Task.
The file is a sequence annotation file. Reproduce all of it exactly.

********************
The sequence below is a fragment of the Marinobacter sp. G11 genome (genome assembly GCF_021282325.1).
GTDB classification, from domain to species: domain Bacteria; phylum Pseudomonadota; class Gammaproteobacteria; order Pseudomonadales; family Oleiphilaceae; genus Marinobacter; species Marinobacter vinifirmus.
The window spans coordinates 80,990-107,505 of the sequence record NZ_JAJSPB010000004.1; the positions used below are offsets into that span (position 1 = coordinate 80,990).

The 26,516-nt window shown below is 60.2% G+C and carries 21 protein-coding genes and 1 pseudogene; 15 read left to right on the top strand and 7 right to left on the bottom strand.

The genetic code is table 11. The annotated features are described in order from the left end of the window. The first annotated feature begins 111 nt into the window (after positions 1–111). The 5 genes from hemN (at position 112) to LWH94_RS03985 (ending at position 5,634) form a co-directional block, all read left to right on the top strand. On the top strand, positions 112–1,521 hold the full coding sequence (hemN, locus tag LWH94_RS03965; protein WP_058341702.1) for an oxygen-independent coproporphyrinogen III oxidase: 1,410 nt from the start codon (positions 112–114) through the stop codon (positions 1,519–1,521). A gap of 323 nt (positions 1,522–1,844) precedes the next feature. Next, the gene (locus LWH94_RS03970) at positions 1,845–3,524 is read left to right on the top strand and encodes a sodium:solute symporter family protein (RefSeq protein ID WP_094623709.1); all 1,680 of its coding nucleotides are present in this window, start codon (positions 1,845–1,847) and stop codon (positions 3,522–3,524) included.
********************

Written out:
The sequence below is a fragment of the Marinobacter sp. G11 genome (genome assembly GCF_021282325.1).
GTDB classification, from domain to species: domain Bacteria; phylum Pseudomonadota; class Gammaproteobacteria; order Pseudomonadales; family Oleiphilaceae; genus Marinobacter; species Marinobacter vinifirmus.
The window spans coordinates 80,990-107,505 of the sequence record NZ_JAJSPB010000004.1; the positions used below are offsets into that span (position 1 = coordinate 80,990).

The 26,516-nt window shown below is 60.2% G+C and carries 21 protein-coding genes and 1 pseudogene; 15 read left to right on the top strand and 7 right to left on the bottom strand.

The genetic code is table 11. The annotated features are described in order from the left end of the window. The first annotated feature begins 111 nt into the window (after positions 1–111). The 5 genes from hemN (at position 112) to LWH94_RS03985 (ending at position 5,634) form a co-directional block, all read left to right on the top strand. On the top strand, positions 112–1,521 hold the full coding sequence (hemN, locus tag LWH94_RS03965; protein WP_058341702.1) for an oxygen-independent coproporphyrinogen III oxidase: 1,410 nt from the start codon (positions 112–114) through the stop codon (positions 1,519–1,521). A gap of 323 nt (positions 1,522–1,844) precedes the next feature. Next, the gene (locus LWH94_RS03970) at positions 1,845–3,524 is read left to right on the top strand and encodes a sodium:solute symporter family protein (RefSeq protein ID WP_094623709.1); all 1,680 of its coding nucleotides are present in this window, start codon (positions 1,845–1,847) and stop codon (positions 3,522–3,524) included.